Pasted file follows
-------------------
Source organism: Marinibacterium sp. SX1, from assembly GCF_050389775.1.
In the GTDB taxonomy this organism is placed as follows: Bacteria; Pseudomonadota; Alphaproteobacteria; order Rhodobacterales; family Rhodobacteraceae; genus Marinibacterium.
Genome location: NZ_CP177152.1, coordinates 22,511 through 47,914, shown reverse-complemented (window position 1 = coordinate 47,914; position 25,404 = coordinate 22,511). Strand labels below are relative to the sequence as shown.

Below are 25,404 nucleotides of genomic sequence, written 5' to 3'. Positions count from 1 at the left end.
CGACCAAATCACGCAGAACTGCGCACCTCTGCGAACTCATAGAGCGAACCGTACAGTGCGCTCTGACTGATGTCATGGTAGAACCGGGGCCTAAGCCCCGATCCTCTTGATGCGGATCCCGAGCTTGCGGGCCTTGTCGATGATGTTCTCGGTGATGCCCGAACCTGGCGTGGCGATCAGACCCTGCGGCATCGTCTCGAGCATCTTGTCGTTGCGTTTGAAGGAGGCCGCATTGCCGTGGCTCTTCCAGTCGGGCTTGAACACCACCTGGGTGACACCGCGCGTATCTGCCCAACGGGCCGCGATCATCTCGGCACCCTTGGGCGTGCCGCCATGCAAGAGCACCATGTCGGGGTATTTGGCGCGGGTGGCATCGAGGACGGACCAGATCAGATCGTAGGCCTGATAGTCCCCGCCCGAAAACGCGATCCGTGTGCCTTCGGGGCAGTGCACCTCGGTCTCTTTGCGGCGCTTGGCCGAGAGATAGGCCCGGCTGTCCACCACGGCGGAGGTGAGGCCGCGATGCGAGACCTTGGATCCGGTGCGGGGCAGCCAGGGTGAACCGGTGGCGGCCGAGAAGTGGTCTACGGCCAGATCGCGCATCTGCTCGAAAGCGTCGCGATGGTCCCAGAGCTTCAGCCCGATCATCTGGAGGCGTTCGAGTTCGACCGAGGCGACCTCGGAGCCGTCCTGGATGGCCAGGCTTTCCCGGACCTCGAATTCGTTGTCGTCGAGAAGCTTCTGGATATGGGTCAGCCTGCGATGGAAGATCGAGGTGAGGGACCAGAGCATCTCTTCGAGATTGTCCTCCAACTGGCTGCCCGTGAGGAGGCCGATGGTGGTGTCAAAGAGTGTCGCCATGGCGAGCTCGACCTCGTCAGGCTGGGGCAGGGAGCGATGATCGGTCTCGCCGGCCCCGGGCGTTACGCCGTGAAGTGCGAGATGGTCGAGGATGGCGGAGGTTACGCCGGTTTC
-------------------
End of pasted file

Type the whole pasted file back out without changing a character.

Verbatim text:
Source organism: Marinibacterium sp. SX1, from assembly GCF_050389775.1.
In the GTDB taxonomy this organism is placed as follows: Bacteria; Pseudomonadota; Alphaproteobacteria; order Rhodobacterales; family Rhodobacteraceae; genus Marinibacterium.
Genome location: NZ_CP177152.1, coordinates 22,511 through 47,914, shown reverse-complemented (window position 1 = coordinate 47,914; position 25,404 = coordinate 22,511). Strand labels below are relative to the sequence as shown.

Below are 25,404 nucleotides of genomic sequence, written 5' to 3'. Positions count from 1 at the left end.
CGACCAAATCACGCAGAACTGCGCACCTCTGCGAACTCATAGAGCGAACCGTACAGTGCGCTCTGACTGATGTCATGGTAGAACCGGGGCCTAAGCCCCGATCCTCTTGATGCGGATCCCGAGCTTGCGGGCCTTGTCGATGATGTTCTCGGTGATGCCCGAACCTGGCGTGGCGATCAGACCCTGCGGCATCGTCTCGAGCATCTTGTCGTTGCGTTTGAAGGAGGCCGCATTGCCGTGGCTCTTCCAGTCGGGCTTGAACACCACCTGGGTGACACCGCGCGTATCTGCCCAACGGGCCGCGATCATCTCGGCACCCTTGGGCGTGCCGCCATGCAAGAGCACCATGTCGGGGTATTTGGCGCGGGTGGCATCGAGGACGGACCAGATCAGATCGTAGGCCTGATAGTCCCCGCCCGAAAACGCGATCCGTGTGCCTTCGGGGCAGTGCACCTCGGTCTCTTTGCGGCGCTTGGCCGAGAGATAGGCCCGGCTGTCCACCACGGCGGAGGTGAGGCCGCGATGCGAGACCTTGGATCCGGTGCGGGGCAGCCAGGGTGAACCGGTGGCGGCCGAGAAGTGGTCTACGGCCAGATCGCGCATCTGCTCGAAAGCGTCGCGATGGTCCCAGAGCTTCAGCCCGATCATCTGGAGGCGTTCGAGTTCGACCGAGGCGACCTCGGAGCCGTCCTGGATGGCCAGGCTTTCCCGGACCTCGAATTCGTTGTCGTCGAGAAGCTTCTGGATATGGGTCAGCCTGCGATGGAAGATCGAGGTGAGGGACCAGAGCATCTCTTCGAGATTGTCCTCCAACTGGCTGCCCGTGAGGAGGCCGATGGTGGTGTCAAAGAGTGTCGCCATGGCGAGCTCGACCTCGTCAGGCTGGGGCAGGGAGCGATGATCGGTCTCGCCGGCCCCGGGCGTTACGCCGTGAAGTGCGAGATGGTCGAGGATGGCGGAGGTTACGCCGGTTTC